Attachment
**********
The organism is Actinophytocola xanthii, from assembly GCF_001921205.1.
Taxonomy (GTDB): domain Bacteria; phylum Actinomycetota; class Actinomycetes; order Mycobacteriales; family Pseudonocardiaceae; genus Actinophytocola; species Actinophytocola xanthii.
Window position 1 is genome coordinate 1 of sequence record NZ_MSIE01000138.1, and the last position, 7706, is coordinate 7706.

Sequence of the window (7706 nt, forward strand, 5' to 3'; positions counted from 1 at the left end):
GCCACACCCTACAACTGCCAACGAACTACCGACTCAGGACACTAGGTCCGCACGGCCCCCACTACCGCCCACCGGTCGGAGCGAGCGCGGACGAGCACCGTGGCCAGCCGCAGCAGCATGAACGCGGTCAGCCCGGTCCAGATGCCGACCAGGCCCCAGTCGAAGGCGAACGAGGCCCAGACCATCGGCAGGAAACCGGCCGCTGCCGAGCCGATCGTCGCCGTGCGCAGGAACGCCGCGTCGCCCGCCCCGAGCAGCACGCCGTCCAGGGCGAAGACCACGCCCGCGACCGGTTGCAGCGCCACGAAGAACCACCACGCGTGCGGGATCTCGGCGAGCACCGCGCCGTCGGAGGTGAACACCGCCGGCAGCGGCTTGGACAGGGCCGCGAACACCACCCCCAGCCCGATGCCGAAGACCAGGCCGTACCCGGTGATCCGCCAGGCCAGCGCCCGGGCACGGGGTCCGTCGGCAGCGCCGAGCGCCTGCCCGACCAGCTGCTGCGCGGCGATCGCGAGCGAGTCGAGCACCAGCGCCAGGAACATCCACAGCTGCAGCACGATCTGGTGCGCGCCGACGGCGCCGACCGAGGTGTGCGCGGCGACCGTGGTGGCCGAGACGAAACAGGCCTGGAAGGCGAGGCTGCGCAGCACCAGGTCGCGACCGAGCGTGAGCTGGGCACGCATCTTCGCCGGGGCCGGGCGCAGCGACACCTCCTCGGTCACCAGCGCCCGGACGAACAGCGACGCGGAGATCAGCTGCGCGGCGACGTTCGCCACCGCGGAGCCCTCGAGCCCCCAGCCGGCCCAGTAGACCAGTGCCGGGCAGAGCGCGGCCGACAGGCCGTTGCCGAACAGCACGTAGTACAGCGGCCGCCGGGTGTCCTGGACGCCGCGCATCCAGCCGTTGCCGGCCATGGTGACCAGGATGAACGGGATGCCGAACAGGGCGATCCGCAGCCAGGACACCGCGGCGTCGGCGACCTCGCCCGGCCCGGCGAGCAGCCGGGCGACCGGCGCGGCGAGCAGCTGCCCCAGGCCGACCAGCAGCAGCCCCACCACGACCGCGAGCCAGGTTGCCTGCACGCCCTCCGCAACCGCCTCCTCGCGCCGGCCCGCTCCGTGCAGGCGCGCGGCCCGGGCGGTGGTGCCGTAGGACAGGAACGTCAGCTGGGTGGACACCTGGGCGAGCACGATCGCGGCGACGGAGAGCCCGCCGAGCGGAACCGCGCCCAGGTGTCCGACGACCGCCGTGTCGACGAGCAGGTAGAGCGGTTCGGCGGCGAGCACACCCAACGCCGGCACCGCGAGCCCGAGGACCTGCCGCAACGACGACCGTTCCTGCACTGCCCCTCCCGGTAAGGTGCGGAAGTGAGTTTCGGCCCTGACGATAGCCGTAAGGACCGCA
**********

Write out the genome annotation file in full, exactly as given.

The organism is Actinophytocola xanthii, from assembly GCF_001921205.1.
Taxonomy (GTDB): domain Bacteria; phylum Actinomycetota; class Actinomycetes; order Mycobacteriales; family Pseudonocardiaceae; genus Actinophytocola; species Actinophytocola xanthii.
Window position 1 is genome coordinate 1 of sequence record NZ_MSIE01000138.1, and the last position, 7706, is coordinate 7706.

Sequence of the window (7706 nt, forward strand, 5' to 3'; positions counted from 1 at the left end):
GCCACACCCTACAACTGCCAACGAACTACCGACTCAGGACACTAGGTCCGCACGGCCCCCACTACCGCCCACCGGTCGGAGCGAGCGCGGACGAGCACCGTGGCCAGCCGCAGCAGCATGAACGCGGTCAGCCCGGTCCAGATGCCGACCAGGCCCCAGTCGAAGGCGAACGAGGCCCAGACCATCGGCAGGAAACCGGCCGCTGCCGAGCCGATCGTCGCCGTGCGCAGGAACGCCGCGTCGCCCGCCCCGAGCAGCACGCCGTCCAGGGCGAAGACCACGCCCGCGACCGGTTGCAGCGCCACGAAGAACCACCACGCGTGCGGGATCTCGGCGAGCACCGCGCCGTCGGAGGTGAACACCGCCGGCAGCGGCTTGGACAGGGCCGCGAACACCACCCCCAGCCCGATGCCGAAGACCAGGCCGTACCCGGTGATCCGCCAGGCCAGCGCCCGGGCACGGGGTCCGTCGGCAGCGCCGAGCGCCTGCCCGACCAGCTGCTGCGCGGCGATCGCGAGCGAGTCGAGCACCAGCGCCAGGAACATCCACAGCTGCAGCACGATCTGGTGCGCGCCGACGGCGCCGACCGAGGTGTGCGCGGCGACCGTGGTGGCCGAGACGAAACAGGCCTGGAAGGCGAGGCTGCGCAGCACCAGGTCGCGACCGAGCGTGAGCTGGGCACGCATCTTCGCCGGGGCCGGGCGCAGCGACACCTCCTCGGTCACCAGCGCCCGGACGAACAGCGACGCGGAGATCAGCTGCGCGGCGACGTTCGCCACCGCGGAGCCCTCGAGCCCCCAGCCGGCCCAGTAGACCAGTGCCGGGCAGAGCGCGGCCGACAGGCCGTTGCCGAACAGCACGTAGTACAGCGGCCGCCGGGTGTCCTGGACGCCGCGCATCCAGCCGTTGCCGGCCATGGTGACCAGGATGAACGGGATGCCGAACAGGGCGATCCGCAGCCAGGACACCGCGGCGTCGGCGACCTCGCCCGGCCCGGCGAGCAGCCGGGCGACCGGCGCGGCGAGCAGCTGCCCCAGGCCGACCAGCAGCAGCCCCACCACGACCGCGAGCCAGGTTGCCTGCACGCCCTCCGCAACCGCCTCCTCGCGCCGGCCCGCTCCGTGCAGGCGCGCGGCCCGGGCGGTGGTGCCGTAGGACAGGAACGTCAGCTGGGTGGACACCTGGGCGAGCACGATCGCGGCGACGGAGAGCCCGCCGAGCGGAACCGCGCCCAGGTGTCCGACGACCGCCGTGTCGACGAGCAGGTAGAGCGGTTCGGCGGCGAGCACACCCAACGCCGGCACCGCGAGCCCGAGGACCTGCCGCAACGACGACCGTTCCTGCACTGCCCCTCCCGGTAAGGTGCGGAAGTGAGTTTCGGCCCTGACGATAGCCGTAAGGACCGCA